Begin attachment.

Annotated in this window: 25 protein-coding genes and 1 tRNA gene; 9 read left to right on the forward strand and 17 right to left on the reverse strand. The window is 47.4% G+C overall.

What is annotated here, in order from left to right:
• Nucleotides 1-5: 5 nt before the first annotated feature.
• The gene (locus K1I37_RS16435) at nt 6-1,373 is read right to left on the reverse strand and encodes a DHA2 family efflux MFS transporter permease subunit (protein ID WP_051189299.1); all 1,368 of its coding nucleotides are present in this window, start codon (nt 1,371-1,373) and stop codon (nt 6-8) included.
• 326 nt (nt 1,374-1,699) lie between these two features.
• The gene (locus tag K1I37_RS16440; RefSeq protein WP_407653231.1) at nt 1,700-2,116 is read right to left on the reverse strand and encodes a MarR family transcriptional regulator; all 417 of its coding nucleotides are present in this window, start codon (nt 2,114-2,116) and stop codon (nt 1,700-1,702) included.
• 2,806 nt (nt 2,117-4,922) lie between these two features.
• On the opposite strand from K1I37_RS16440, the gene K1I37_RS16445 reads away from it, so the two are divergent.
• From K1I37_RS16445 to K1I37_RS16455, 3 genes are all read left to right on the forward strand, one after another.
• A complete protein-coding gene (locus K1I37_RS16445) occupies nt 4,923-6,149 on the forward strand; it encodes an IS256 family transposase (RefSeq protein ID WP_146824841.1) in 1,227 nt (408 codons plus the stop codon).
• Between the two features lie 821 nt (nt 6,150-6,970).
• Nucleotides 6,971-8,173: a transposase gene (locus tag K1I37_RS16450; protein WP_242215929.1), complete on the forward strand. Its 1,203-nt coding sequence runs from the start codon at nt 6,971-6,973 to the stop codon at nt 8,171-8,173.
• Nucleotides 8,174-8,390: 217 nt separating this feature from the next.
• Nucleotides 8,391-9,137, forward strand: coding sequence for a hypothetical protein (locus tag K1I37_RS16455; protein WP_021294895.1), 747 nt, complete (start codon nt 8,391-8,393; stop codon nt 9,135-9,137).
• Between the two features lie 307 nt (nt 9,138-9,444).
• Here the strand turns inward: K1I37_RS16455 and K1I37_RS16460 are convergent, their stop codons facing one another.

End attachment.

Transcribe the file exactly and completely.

Annotated in this window: 25 protein-coding genes and 1 tRNA gene; 9 read left to right on the forward strand and 17 right to left on the reverse strand. The window is 47.4% G+C overall.

What is annotated here, in order from left to right:
• Nucleotides 1-5: 5 nt before the first annotated feature.
• The gene (locus K1I37_RS16435) at nt 6-1,373 is read right to left on the reverse strand and encodes a DHA2 family efflux MFS transporter permease subunit (protein ID WP_051189299.1); all 1,368 of its coding nucleotides are present in this window, start codon (nt 1,371-1,373) and stop codon (nt 6-8) included.
• 326 nt (nt 1,374-1,699) lie between these two features.
• The gene (locus tag K1I37_RS16440; RefSeq protein WP_407653231.1) at nt 1,700-2,116 is read right to left on the reverse strand and encodes a MarR family transcriptional regulator; all 417 of its coding nucleotides are present in this window, start codon (nt 2,114-2,116) and stop codon (nt 1,700-1,702) included.
• 2,806 nt (nt 2,117-4,922) lie between these two features.
• On the opposite strand from K1I37_RS16440, the gene K1I37_RS16445 reads away from it, so the two are divergent.
• From K1I37_RS16445 to K1I37_RS16455, 3 genes are all read left to right on the forward strand, one after another.
• A complete protein-coding gene (locus K1I37_RS16445) occupies nt 4,923-6,149 on the forward strand; it encodes an IS256 family transposase (RefSeq protein ID WP_146824841.1) in 1,227 nt (408 codons plus the stop codon).
• Between the two features lie 821 nt (nt 6,150-6,970).
• Nucleotides 6,971-8,173: a transposase gene (locus tag K1I37_RS16450; protein WP_242215929.1), complete on the forward strand. Its 1,203-nt coding sequence runs from the start codon at nt 6,971-6,973 to the stop codon at nt 8,171-8,173.
• Nucleotides 8,174-8,390: 217 nt separating this feature from the next.
• Nucleotides 8,391-9,137, forward strand: coding sequence for a hypothetical protein (locus tag K1I37_RS16455; protein WP_021294895.1), 747 nt, complete (start codon nt 8,391-8,393; stop codon nt 9,135-9,137).
• Between the two features lie 307 nt (nt 9,138-9,444).
• Here the strand turns inward: K1I37_RS16455 and K1I37_RS16460 are convergent, their stop codons facing one another.